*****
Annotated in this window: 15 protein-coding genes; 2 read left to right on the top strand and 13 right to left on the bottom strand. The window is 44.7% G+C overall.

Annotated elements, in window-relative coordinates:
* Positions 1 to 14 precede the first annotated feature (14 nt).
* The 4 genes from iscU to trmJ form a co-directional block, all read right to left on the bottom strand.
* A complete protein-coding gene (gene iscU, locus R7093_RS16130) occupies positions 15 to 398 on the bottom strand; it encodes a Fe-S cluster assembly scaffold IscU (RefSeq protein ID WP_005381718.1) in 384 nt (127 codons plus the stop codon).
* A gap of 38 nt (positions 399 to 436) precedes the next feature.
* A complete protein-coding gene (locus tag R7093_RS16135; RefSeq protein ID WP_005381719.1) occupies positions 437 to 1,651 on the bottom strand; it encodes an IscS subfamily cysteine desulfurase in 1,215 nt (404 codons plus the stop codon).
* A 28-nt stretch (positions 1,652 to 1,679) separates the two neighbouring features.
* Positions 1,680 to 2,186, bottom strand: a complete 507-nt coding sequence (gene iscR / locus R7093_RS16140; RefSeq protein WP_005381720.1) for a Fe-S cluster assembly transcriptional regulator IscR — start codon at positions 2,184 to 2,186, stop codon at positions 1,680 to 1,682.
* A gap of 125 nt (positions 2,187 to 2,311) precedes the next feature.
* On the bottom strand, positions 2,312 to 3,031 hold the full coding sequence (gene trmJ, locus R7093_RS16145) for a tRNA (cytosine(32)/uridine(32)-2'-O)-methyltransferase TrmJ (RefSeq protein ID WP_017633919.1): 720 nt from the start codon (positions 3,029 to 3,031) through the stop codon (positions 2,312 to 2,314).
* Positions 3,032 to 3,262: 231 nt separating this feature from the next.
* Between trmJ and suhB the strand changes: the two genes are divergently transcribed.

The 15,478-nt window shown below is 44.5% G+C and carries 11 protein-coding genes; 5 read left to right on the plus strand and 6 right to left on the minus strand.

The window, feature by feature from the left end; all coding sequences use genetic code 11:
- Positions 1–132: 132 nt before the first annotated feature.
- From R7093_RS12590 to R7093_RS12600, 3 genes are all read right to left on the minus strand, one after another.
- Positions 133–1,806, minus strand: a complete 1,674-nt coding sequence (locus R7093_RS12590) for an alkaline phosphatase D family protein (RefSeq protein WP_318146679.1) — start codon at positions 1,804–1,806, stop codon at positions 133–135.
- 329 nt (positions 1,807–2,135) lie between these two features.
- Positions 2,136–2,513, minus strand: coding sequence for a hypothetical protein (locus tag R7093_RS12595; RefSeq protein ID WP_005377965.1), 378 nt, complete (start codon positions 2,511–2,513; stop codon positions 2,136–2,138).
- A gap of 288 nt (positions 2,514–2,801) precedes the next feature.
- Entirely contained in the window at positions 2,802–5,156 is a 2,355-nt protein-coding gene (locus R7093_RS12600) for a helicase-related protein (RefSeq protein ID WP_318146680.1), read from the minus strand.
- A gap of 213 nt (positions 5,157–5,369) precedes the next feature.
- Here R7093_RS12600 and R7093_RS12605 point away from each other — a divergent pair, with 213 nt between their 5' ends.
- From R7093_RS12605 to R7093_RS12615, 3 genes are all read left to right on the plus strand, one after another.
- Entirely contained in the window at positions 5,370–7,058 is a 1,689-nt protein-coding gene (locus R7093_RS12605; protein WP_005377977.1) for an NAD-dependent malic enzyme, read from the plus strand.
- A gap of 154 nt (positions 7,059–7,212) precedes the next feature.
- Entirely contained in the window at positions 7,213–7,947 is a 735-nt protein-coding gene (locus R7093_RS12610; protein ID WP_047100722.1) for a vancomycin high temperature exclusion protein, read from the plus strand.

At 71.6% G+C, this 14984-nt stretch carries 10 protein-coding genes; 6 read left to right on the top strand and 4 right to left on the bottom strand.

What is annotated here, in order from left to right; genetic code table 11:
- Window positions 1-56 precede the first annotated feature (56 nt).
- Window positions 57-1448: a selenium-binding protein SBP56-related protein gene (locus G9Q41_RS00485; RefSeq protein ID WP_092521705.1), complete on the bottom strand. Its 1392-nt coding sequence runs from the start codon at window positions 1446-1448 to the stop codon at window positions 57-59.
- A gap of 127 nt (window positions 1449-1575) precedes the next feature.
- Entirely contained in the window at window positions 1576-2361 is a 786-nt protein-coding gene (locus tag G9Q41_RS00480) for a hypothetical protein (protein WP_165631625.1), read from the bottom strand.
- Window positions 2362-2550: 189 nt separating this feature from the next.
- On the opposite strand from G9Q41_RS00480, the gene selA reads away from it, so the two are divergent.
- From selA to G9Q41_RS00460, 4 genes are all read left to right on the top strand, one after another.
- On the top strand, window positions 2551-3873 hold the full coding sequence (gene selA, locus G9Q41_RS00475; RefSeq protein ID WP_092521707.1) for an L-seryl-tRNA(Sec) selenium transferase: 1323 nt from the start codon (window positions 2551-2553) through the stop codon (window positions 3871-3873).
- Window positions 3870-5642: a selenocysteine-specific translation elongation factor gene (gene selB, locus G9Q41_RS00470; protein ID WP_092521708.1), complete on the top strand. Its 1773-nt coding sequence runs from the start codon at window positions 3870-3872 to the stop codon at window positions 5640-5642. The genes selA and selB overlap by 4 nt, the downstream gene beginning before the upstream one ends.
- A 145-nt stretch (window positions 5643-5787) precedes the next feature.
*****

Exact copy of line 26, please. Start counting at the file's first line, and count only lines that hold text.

- Entirely contained in the window at positions 5,370–7,058 is a 1,689-nt protein-coding gene (locus R7093_RS12605; protein WP_005377977.1) for an NAD-dependent malic enzyme, read from the plus strand.